Become a Member

Get access to more than 30 brands, premium video, exclusive content, events, mapping, and more.

Already have an account? Sign In

Become a Member

Get access to more than 30 brands, premium video, exclusive content, events, mapping, and more.

Already have an account? Sign In


Weekend Whippers

Weekend Whipper: As Close As It Gets

Lock Icon

Unlock this article and more benefits with 40% off.

Already have an Outside Account? Sign in

Outside+ Logo

40% Off Outside+.
$4.99/month $2.99/month*

Get the one subscription to fuel all your adventures.

  • Map your next adventure with our premium GPS apps: Gaia GPS Premium and Trailforks Pro.
  • Read unlimited digital content from 15+ brands, including Outside Magazine, Triathlete, Ski, Trail Runner, and VeloNews.
  • Watch 600+ hours of endurance challenges, cycling and skiing action, and travel documentaries.
  • Learn from the pros with expert-led online courses.
Join Outside+

*Outside memberships are billed annually. Print subscriptions available to U.S. residents only. You may cancel your membership at anytime, but no refunds will be issued for payments already made. Upon cancellation, you will have access to your membership through the end of your paid year. More Details

“I don’t think I realized how close my head was to hitting the ground until I watched the video,” Steve tells Rock and Ice.

He’s lucky to be alive. Another few inches and he would have been eating from a tube for the rest of his life.

Steve was climbing Jungle Gym (5.10c) at the Playground, Red River Gorge, Kentucky, when he went for a ride. His leg caught behind the rope, he
flipped upside down and his head skimmed inches above the deck. Luckily, he escaped with only rope burn.

Before he fell, Steve was looking all right—no obvious mistakes. His waist was only two or three feet above the last bolt and his right foot was
well to the side of the rope, so why did his head nearly smack the dirt?

When Steve made a leaping move up and left before he fell, his leftward momentum continued once he was airborne. Out of reflex, Steve pulled in his right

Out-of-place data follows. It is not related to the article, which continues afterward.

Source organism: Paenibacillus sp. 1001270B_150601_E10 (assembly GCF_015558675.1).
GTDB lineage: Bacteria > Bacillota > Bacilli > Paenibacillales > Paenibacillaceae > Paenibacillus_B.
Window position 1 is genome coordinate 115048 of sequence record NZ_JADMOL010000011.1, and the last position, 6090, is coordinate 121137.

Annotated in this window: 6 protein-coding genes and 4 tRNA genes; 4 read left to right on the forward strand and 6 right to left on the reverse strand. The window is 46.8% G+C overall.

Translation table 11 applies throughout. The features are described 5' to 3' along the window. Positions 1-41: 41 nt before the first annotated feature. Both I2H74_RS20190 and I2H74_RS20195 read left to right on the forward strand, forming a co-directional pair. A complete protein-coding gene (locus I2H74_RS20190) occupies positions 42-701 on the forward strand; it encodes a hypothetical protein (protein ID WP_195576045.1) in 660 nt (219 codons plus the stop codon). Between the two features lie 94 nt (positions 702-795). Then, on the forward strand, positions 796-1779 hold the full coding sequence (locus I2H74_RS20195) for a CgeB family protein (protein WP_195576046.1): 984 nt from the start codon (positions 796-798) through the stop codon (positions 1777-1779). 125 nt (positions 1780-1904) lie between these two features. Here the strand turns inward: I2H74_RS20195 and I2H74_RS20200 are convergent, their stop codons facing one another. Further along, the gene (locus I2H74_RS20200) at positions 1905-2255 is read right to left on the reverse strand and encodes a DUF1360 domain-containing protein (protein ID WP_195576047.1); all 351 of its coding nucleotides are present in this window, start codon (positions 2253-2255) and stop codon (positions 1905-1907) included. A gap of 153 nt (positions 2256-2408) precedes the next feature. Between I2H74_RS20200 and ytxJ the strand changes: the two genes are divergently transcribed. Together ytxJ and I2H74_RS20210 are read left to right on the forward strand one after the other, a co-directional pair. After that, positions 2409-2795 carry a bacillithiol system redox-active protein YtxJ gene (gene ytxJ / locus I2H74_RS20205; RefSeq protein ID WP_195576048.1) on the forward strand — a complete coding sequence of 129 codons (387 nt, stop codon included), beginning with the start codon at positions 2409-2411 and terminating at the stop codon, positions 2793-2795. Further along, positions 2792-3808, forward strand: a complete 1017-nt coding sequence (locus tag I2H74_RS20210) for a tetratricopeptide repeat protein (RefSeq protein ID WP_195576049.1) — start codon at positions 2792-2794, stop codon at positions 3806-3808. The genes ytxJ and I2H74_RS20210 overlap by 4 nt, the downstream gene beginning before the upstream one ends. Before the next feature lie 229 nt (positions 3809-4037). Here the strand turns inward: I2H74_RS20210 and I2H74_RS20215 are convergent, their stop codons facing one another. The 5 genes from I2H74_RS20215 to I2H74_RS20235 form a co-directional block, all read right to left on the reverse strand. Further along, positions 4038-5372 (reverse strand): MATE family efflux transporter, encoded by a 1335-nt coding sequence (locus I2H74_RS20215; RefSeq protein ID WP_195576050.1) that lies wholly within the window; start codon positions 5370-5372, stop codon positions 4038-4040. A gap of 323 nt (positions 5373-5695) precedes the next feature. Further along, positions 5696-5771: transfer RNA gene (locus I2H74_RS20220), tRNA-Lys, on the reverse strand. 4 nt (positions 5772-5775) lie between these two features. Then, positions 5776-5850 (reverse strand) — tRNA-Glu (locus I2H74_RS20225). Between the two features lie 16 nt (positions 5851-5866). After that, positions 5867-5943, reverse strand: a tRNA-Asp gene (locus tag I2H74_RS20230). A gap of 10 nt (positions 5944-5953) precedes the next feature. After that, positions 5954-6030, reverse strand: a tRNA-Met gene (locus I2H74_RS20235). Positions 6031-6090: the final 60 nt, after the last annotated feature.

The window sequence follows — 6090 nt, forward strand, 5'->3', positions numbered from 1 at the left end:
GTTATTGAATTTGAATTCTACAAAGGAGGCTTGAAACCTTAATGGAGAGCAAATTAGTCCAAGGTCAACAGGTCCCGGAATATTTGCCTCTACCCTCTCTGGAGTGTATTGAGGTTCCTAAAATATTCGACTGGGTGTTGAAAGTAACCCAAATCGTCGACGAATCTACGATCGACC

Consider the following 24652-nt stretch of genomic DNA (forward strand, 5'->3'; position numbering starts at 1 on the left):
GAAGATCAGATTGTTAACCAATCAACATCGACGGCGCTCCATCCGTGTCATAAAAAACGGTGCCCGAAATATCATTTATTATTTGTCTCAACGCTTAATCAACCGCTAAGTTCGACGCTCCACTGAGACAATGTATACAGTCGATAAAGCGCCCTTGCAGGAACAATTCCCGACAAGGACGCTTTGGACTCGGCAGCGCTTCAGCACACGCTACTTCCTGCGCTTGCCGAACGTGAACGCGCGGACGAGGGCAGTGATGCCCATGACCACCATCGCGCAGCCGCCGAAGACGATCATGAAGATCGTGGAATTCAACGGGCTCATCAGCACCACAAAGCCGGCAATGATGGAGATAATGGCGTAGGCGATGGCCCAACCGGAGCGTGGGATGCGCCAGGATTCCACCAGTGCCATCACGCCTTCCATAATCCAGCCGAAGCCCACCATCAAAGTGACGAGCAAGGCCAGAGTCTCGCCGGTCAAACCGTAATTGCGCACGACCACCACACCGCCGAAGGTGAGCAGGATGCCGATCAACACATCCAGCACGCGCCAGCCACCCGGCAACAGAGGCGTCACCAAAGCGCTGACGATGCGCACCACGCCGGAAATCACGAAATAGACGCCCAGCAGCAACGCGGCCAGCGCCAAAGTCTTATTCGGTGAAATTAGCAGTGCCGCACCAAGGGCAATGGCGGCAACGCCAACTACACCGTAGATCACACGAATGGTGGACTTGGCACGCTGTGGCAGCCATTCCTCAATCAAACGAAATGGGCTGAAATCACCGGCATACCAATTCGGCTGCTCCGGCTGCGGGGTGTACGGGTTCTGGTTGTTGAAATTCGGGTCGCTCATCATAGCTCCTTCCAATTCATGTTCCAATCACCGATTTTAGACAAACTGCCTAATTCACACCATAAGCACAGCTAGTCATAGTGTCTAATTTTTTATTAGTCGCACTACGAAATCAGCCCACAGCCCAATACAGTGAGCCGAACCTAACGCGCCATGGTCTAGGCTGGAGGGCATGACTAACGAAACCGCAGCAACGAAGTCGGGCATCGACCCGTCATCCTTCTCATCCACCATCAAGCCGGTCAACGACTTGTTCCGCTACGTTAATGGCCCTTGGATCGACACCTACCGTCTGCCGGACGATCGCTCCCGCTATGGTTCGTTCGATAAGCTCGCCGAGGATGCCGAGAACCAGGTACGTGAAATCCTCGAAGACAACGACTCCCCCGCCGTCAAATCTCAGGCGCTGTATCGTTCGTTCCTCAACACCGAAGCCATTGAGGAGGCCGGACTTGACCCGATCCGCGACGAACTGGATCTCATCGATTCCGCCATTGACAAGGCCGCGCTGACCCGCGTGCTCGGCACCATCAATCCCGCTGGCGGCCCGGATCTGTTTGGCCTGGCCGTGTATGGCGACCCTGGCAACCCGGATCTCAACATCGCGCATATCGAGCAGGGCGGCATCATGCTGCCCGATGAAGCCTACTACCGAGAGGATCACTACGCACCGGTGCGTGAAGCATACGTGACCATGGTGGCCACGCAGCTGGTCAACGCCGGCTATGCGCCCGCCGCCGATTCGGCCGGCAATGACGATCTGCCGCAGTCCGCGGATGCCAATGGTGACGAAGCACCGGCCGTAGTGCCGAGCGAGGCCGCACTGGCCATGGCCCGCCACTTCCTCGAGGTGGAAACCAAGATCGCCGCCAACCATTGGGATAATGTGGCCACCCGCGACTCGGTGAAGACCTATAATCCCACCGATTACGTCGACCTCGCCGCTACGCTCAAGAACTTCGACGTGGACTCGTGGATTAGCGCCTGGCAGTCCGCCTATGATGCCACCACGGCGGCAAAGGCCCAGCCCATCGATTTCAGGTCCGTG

leg and it crossed the rope, which inverted him once the rope went taut.

Preventable? If Steve had extended the draw on the last bolt, the rope would have been more centered under his waist, decreasing the chances that his leg
would cross. A lower foot position might have helped as well—but it seems that the culprit of the leg catching was just bad luck and bad timing.

The belay on the other hand—even with a soft catch, Steve shouldn’t have fallen half that distance. His belayer likely had too much slack in the
system or caught the fall late. A few more inches and Steve would have been toast.

“Right after the fall, adrenaline took over and I felt super excited and more psyched than ever to get back on the climb,” Steve says. “My friends were
significantly more sketched out than I was and were not too keen on the idea of me giving it another go. Eventually they talked me out of it. I shamefully
bailed and we decided not to climb any more routes and head home. It was the last day of our weeklong trip anyway.

“I was damn fortunate to come out of that fall with nothing more than a bit of rope burn on my leg. Better believe this made me reconsider not wearing
a helmet while sport climbing.”

Remember your helmet this weekend—and happy Friday!

Weekend Whipper submitted by Steve Ward


Watch last week’s Weekend Whipper: I’m Going For a Ride, Boys